Finally, while the substantive law of Kentucky is applicable here pursuant to Erie R. Co. v. Tompkins, 304 U.S. 64, 58 S.Ct. 817, 82 L.Ed. 1188 (1938), a federal court sitting in diversity applies the standards of Fed.R.Civ.P. 56, not " Kentucky's summary judgment standard as expressed in Steelvest, Inc. v. Scansteel Serv. Ctr., Inc., 807 S.W.2d 476 (Ky.1991)." Gafford v. Gen. Elec. Co., 997 F.2d 150, 165 (6th Cir.1993), abrogated on other grounds by Hertz Corp. v. Friend, 559 U.S. 77, 130 S.Ct. 1181, 175 L.Ed.2d 1029 (2010).

DISCUSSION

I. Bad Faith Claims Under Kentucky Law

Generally, the Kentucky UCSPA, Ky.Rev.Stat. § 304.12-230, " is intended ‘ to protect the public from unfair trade practices and fraud’ and ‘ imposes what is generally known as the duty of good faith and fair dealing owed by an insurer to an insured.’ " Phelps, 680 F.3d at 731 (internal citations omitted) (quoting State Farm Mut. Auto. Ins. Co. v. Reeder, 763 S.W.2d 116, 118 (Ky.1988); Knotts v. Zurich Ins. Co., 197 S.W.3d 512, 515 (Ky.2006)). An insurer's violation of the UCSPA creates a cause of action both for the insured as well as for those who have claims against the insureds, and the same standard applies in both types of cases. Id. (citing Motorists Mut. Ins. Co. v. Glass, 996 S.W.2d 437, 454 (Ky.1999)).

In order to state a claim under the UCSPA, a plaintiff " must meet a high threshold standard that requires evidence of ‘ intentional misconduct or reckless disregard of the rights of an insured or a claimant’ by the insurance company that would support an award of punitive damages." Id. (quoting Wittmer v. Jones, 864 S.W.2d 885, 890 (Ky.1993)); see also United Servs. Auto. Ass'n v. Bult, 183 S.W.3d 181, 186 (Ky.Ct.App.2003) (describing the requisite threshold as " high indeed" ). In Wittmer v. Jones, the Kentucky Supreme Court specifically described the standard

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as that of " outrageous" conduct by the insurer. 864 S.W.2d at 890. Once a plaintiff has met this initial showing, she must establish three elements to maintain a claim of bad faith:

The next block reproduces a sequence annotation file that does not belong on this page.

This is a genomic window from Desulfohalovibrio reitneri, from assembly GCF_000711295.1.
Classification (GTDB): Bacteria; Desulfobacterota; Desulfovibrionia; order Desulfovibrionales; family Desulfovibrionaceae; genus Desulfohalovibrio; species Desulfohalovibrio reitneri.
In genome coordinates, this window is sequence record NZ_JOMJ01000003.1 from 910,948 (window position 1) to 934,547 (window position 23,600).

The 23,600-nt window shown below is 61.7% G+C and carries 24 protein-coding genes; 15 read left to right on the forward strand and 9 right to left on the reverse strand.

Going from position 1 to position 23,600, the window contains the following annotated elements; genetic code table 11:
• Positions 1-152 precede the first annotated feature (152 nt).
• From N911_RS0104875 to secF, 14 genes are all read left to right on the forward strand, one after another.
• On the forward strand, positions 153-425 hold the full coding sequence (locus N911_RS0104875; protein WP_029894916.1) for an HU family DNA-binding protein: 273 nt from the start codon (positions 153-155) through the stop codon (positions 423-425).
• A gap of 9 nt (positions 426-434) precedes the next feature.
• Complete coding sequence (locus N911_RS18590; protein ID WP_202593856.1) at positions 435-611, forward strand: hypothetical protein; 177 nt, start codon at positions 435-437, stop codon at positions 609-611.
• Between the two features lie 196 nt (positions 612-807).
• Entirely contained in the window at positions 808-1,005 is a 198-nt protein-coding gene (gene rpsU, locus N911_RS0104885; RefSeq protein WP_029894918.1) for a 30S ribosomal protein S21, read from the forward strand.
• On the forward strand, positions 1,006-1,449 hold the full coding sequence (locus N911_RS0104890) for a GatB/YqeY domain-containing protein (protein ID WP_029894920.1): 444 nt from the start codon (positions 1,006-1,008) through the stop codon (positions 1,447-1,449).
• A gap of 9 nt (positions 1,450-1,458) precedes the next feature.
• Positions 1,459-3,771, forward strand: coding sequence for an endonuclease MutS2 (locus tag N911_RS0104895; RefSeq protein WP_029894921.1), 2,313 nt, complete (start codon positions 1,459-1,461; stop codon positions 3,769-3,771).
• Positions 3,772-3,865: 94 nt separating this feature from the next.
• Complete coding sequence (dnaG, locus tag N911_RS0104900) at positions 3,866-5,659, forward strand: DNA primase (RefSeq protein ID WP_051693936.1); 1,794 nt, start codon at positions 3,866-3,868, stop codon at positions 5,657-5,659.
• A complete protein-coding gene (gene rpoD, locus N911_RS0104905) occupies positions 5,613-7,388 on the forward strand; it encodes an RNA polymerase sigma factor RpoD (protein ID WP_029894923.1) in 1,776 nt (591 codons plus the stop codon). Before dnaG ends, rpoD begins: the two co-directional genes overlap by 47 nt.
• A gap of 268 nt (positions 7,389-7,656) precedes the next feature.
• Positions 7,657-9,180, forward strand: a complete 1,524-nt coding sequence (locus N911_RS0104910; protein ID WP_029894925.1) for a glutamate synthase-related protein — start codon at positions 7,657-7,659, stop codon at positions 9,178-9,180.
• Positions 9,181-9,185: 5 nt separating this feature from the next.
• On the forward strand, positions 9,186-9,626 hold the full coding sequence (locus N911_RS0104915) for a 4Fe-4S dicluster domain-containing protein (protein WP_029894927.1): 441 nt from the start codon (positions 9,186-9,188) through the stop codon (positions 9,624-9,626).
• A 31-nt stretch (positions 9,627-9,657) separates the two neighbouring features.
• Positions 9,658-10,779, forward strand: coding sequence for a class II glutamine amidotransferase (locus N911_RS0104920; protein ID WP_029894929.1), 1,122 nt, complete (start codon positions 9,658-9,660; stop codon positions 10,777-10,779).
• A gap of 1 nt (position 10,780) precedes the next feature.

(1) the insurer must be obligated to pay the claim under the terms of the policy; (2) the insurer must lack a reasonable basis in law or fact for denying the claim; and (3) it must be shown that the insurer either knew there was no reasonable basis for denying the claim or acted with reckless disregard for whether such a basis existed.

Id.; accord Phelps, 680 F.3d at 731; Glass, 996 S.W.2d at 452.

II. The Sixth Circuit's Decision in Phelps

In the Sixth Circuit's May 2012 decision in Phelps, the court began by noting that " the second and third elements of this test depend on evidence similar to the threshold inquiry." 680 F.3d at 731. The Phelps court went on to quote a 2000 opinion by the Kentucky Supreme Court, Farmland Mut. Ins. Co. v. Johnson, 36 S.W.3d 368, 376 (Ky.2000), which stated: " The appropriate inquiry is whether there is sufficient evidence from which reasonable jurors could conclude that in the investigation, evaluation, and processing of the claim, the insurer acted unreasonable and either knew or was conscious of the fact that its conduct was unreasonable." 680 F.3d at 732. The Sixth Circuit found it confusing that the Kentucky Court in Farmland spoke of a " lower standard of ‘ unreasonableness' " that will obviously be met if a plaintiff " has first met Wittmer's higher standard of ‘ reckless disregard.’ " Id. at 733. But ultimately, the Sixth Circuit concluded that under Kentucky law a plaintiff still " has to meet Wittmer's higher threshold standard." Id.

The Phelps court's confusion on this point is understandable. But a rereading of Farmland in light of Phelps informs the conclusion that the Kentucky Court did not intend to supplant Wittmer's threshold inquiry with a lower standard of " unreasonableness." See Phelps, 680 F.3d at 732 (" We acknowledge that the Kentucky cases still recognize Wittmer's punitive-damages standard...." ). The Phelps court's quoted language from Farmland appears in that case as a direct quote from the Supreme Court of Arizona and in the context of analyzing the second element of Wittmer's three-part test. See Farmland, 36 S.W.3d at 375-76 (quoting Zilisch v. State Farm Mut. Auto. Ins. Co., 196 Ariz. 234, 995 P.2d 276, 280 (2000)). More specifically, the Kentucky Court relied on the Arizona Court's decision solely to support its conclusion that " although elements of a claim may be ‘ fairly debatable,’ an insurer must debate them fairly" ; that is, " an insurer is not thereby relieved from its duty to comply with the mandates of the [Kentucky] UCSPA." Id. at 375. The Kentucky Court's discussion in this regard was not aimed at the Wittmer threshold inquiry, but rather to clarify that because a claim may be fairly debatable does not absolve an insurer of the duty to debate it fairly and in accordance with the UCSPA. See id.